As for the Klan’s skill, Klansmen are typically people from rural areas or small towns who, like most people from that background, are more or less trained in the use of guns from childhood. Rabbit, possum, and deer hunting are popular pastimes where they come from. A man who can shoot a deer running away from them in the brush can obviously shoot a person milling around or running towards them in the open. It is not even necessary to consider the organized paramilitary training that goes on in groups like the Klan and particularly the Nazis to establish that the attackers had the necessary skill with guns. Almost any “good ole boy” in rural North Carolina could do the same with one eye closed.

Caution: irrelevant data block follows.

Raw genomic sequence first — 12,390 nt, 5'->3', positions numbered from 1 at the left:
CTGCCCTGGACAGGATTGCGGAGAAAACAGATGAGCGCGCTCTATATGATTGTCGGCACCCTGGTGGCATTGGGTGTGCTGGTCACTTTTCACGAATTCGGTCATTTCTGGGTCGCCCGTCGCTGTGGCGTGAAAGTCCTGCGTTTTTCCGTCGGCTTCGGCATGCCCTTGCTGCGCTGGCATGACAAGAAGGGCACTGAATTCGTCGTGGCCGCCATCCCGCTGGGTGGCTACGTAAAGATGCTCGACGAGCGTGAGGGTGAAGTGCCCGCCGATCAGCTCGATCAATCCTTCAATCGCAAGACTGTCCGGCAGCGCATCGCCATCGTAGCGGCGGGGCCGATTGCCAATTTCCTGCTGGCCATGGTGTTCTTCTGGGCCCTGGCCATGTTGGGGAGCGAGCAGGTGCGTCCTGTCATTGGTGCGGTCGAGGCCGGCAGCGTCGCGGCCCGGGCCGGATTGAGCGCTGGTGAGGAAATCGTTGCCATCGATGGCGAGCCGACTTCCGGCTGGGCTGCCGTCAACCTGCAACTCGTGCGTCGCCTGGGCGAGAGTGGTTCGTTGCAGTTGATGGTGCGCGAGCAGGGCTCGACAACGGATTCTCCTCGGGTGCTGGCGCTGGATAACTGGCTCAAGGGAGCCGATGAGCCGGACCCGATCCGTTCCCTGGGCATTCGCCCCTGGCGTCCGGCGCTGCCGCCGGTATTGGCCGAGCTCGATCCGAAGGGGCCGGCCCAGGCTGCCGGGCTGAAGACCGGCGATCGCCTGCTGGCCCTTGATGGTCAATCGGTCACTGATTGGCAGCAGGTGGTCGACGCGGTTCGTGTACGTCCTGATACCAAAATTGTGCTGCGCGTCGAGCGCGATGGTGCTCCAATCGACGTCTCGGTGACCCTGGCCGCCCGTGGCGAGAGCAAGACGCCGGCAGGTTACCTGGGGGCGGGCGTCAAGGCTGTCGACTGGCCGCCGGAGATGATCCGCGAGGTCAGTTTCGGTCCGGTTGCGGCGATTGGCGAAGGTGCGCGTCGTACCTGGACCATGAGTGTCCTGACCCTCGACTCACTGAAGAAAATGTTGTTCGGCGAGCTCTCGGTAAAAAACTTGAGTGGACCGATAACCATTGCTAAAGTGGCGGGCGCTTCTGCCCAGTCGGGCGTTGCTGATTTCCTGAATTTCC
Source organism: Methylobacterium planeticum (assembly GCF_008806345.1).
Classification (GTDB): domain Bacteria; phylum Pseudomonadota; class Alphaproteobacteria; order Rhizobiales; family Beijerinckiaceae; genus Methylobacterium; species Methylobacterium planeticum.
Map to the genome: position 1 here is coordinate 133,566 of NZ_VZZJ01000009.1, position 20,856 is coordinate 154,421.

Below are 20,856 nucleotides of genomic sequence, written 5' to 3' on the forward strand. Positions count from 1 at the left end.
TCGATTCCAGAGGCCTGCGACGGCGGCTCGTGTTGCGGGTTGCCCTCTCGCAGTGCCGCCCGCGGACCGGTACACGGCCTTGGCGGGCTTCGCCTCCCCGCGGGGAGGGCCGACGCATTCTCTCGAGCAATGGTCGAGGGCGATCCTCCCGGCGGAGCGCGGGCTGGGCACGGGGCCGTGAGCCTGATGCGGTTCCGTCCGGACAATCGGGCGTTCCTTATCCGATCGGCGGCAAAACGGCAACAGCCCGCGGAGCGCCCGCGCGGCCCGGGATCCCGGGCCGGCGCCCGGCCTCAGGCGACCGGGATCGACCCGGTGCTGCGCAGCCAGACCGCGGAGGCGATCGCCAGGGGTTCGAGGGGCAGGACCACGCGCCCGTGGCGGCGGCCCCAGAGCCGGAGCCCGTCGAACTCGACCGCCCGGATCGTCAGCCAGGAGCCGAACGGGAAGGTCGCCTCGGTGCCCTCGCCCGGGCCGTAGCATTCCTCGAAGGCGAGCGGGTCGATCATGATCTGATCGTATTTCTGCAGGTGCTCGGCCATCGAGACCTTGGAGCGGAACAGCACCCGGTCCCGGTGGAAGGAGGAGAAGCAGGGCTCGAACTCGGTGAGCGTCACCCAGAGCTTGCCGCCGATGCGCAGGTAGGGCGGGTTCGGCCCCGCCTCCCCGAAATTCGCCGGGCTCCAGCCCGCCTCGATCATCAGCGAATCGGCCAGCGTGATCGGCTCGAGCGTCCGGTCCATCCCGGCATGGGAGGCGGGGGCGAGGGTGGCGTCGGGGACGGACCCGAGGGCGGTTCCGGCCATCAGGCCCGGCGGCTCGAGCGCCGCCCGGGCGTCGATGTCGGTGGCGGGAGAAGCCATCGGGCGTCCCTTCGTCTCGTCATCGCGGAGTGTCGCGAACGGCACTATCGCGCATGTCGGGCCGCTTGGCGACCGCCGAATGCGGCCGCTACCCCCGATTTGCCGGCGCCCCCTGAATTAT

WVO also pointed to the fact that only their members, including leading members, were killed as evidence that trained assassins shot them from cover while the Klan provided a diversion. The much more likely reason for this result is that their members or rather some of their members stood there and allowed themselves to be shot. In their own newspaper WVO has claimed that their people charged into a hail of bullets, while firing pistols. They describe how one comrade fell, another grabbed his pistol and charged on screaming and firing until he was shot. Obviously, these tactics will get you killed. What the newsfilm shows is a small group of frantic people milling and running around while they are being shot down.